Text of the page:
“It’s a decision between Nick and Mitchell, and I don’t know if there is a right or wrong answer for that,” Schlossnagle said. “In my mind, it’s always about winning the tournament and seeing what the best matchup is as we move forward.”

When looking at the Louisville Cardinals’ lineup, it would seem that Lodolo would be better suited to take the mound.

“They have a couple more left-handed hitters than Florida, who has a lot of righties, and they both run a lot so if I had to pick to stay left-handed, it would obviously be Nick,” Schlossnagle said. “Traver does a really good job with limiting the run game.”

Louisville head coach Dan McDonnell believes Lodolo will be the TCU pitcher to square off against his team.

“I’m assuming we’re facing the highest draft pick that went to college last year, and it’s a great opportunity,” McDonnell said in reference to Lodolo being selected 41st overall by the Pittsburgh Pirates in the 2016 MLB draft but choosing instead to come to TCU.

Schlossnagle maintained that it’ll ultimately be himself making the final decision, taking McDonnell’s prediction in jest.

“I’ll tell you what if Dan can pick my pitcher, I’ll go ahead and pick theirs,” Schlossnagle said.

 

Whoever Schlossnagle decides not to choose for Thursday’s game would be the starter of Friday’s game if TCU manages to defeat Louisville. In the meantime, he isn’t worried about pouting from either pitcher.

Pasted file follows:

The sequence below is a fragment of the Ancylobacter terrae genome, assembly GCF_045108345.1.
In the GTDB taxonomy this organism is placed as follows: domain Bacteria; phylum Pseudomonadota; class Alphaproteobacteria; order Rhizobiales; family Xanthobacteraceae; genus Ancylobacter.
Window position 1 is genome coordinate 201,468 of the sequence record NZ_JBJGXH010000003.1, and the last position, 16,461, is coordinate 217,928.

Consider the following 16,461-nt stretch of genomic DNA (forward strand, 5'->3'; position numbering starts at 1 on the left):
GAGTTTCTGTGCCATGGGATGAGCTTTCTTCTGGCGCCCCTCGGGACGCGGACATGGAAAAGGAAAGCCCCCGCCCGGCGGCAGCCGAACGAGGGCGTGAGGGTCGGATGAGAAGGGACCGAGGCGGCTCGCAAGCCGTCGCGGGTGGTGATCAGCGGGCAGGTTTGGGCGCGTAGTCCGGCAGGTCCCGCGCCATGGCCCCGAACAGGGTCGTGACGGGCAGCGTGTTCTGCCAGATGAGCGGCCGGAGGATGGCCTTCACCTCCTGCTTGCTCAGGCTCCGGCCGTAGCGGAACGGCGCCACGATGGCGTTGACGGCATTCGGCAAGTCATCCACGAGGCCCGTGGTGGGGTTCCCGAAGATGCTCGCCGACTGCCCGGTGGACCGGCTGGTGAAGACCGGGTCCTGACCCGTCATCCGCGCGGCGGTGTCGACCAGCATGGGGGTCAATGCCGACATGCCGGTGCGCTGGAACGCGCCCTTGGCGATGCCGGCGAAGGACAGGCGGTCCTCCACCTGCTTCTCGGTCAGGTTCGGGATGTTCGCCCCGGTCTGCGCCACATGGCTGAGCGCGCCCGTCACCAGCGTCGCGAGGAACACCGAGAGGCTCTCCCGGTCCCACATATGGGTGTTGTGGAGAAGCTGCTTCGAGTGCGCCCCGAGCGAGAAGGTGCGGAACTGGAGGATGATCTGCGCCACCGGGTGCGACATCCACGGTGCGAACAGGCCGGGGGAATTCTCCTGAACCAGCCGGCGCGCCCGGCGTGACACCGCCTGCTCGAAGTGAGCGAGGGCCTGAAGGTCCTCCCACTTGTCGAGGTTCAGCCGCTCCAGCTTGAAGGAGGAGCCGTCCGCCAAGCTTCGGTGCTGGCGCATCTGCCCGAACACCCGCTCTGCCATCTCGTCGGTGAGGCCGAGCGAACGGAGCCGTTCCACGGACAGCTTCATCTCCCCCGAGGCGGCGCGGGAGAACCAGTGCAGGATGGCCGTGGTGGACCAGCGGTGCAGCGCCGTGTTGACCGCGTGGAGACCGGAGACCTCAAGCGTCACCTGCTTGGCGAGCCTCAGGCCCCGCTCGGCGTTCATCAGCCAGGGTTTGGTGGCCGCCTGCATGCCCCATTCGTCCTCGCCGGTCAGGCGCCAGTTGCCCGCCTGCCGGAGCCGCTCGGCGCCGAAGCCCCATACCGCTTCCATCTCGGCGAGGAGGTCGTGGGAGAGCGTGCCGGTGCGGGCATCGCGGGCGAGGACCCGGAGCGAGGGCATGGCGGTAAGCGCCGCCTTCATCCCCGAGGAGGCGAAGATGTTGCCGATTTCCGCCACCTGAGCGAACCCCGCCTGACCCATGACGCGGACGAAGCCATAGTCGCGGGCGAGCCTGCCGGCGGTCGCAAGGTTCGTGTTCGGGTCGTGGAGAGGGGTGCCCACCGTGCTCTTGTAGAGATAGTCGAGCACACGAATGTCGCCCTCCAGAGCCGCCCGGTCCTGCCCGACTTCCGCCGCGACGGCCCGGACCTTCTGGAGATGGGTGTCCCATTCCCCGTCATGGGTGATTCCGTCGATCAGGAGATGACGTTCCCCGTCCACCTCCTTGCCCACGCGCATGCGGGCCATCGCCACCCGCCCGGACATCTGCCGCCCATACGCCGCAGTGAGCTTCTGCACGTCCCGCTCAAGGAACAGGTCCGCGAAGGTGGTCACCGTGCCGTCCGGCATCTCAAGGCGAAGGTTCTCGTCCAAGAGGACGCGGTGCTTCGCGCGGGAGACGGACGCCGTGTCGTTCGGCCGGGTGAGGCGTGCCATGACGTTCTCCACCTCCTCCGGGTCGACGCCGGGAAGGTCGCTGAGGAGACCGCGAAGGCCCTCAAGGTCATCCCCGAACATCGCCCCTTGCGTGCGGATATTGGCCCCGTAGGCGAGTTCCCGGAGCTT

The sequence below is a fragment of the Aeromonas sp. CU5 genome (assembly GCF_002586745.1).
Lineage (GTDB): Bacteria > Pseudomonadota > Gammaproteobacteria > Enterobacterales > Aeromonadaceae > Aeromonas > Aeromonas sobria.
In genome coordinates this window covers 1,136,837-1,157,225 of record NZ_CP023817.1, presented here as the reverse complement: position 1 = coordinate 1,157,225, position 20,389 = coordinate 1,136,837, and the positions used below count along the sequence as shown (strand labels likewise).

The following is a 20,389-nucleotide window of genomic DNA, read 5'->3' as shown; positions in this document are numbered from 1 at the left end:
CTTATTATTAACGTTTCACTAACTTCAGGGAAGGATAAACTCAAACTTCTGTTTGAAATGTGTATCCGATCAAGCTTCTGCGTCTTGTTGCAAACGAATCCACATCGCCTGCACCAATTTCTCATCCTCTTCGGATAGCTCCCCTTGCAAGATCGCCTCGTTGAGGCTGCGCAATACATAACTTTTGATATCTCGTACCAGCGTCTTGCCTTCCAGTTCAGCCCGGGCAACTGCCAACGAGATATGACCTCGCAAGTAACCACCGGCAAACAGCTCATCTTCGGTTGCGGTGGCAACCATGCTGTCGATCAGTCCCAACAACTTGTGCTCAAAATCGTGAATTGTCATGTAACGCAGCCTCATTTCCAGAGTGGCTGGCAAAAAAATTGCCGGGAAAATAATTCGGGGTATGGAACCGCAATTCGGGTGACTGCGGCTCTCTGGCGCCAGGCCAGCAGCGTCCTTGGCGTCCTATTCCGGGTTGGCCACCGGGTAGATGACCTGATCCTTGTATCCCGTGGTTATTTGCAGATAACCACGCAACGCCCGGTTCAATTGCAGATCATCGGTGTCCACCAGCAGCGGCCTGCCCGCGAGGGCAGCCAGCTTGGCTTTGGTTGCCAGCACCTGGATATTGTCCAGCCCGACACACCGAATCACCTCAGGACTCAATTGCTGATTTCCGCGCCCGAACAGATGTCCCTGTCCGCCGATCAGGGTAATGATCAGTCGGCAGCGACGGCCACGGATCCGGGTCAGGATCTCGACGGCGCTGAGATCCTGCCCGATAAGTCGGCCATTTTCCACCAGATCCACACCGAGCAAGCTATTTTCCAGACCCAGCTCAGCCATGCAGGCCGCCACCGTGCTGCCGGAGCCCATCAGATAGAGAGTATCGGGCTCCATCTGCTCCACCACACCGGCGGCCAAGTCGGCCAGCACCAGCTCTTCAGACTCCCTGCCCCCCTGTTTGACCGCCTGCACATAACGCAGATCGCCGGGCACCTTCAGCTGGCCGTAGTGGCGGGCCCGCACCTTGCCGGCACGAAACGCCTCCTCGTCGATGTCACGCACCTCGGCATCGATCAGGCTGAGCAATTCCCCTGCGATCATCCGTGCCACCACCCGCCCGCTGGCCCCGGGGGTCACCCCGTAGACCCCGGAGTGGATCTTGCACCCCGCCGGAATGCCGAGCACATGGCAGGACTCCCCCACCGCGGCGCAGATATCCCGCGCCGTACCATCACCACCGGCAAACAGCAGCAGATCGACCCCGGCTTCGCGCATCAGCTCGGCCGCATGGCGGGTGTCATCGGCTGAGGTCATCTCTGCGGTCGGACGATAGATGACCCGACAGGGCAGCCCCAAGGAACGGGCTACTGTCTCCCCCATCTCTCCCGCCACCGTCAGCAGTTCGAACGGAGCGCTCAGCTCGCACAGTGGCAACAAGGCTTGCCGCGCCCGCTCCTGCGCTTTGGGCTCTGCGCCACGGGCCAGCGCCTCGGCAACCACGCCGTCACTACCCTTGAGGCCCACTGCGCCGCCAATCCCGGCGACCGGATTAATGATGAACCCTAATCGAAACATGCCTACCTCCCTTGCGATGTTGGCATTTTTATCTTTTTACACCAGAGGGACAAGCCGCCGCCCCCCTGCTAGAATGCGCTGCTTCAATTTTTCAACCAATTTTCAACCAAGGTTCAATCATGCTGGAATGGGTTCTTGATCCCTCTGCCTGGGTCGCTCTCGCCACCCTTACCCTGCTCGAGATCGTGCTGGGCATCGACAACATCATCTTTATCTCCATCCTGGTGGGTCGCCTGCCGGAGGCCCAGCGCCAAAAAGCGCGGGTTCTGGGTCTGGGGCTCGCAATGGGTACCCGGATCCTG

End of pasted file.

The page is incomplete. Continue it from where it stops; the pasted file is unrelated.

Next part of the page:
“The beauty of it is they’re both chomping at the bit to start, but they’re all about the team, so they’ll be fine with whatever happens,” Schlossnagle said. “Easiest way to do it is to win one more that way they’ll both get a start.”

As for the bullpen, Schlossnagle said, “everybody who threw in the first game” should be available, except starting pitcher Jared Janczak, who wouldn’t pitch again this season unless TCU can continue its season into Saturday.

Horned Frog lineup looking for more production from the top 

While the Horned Frog’s bottom half of the batting order powered the team past Texas A&M Tuesday, TCU head coach Jim Schlossnagle knows it’ll need its premier players to be at their best to continue their season past its elimination game against Louisville Thursday.

Hitters five through nine in the TCU batting order totaled six hits, one strikeout and three RBI’s against the Aggies Tuesday. Hitters one through four combined for only one hit, seven strikeouts and one RBI.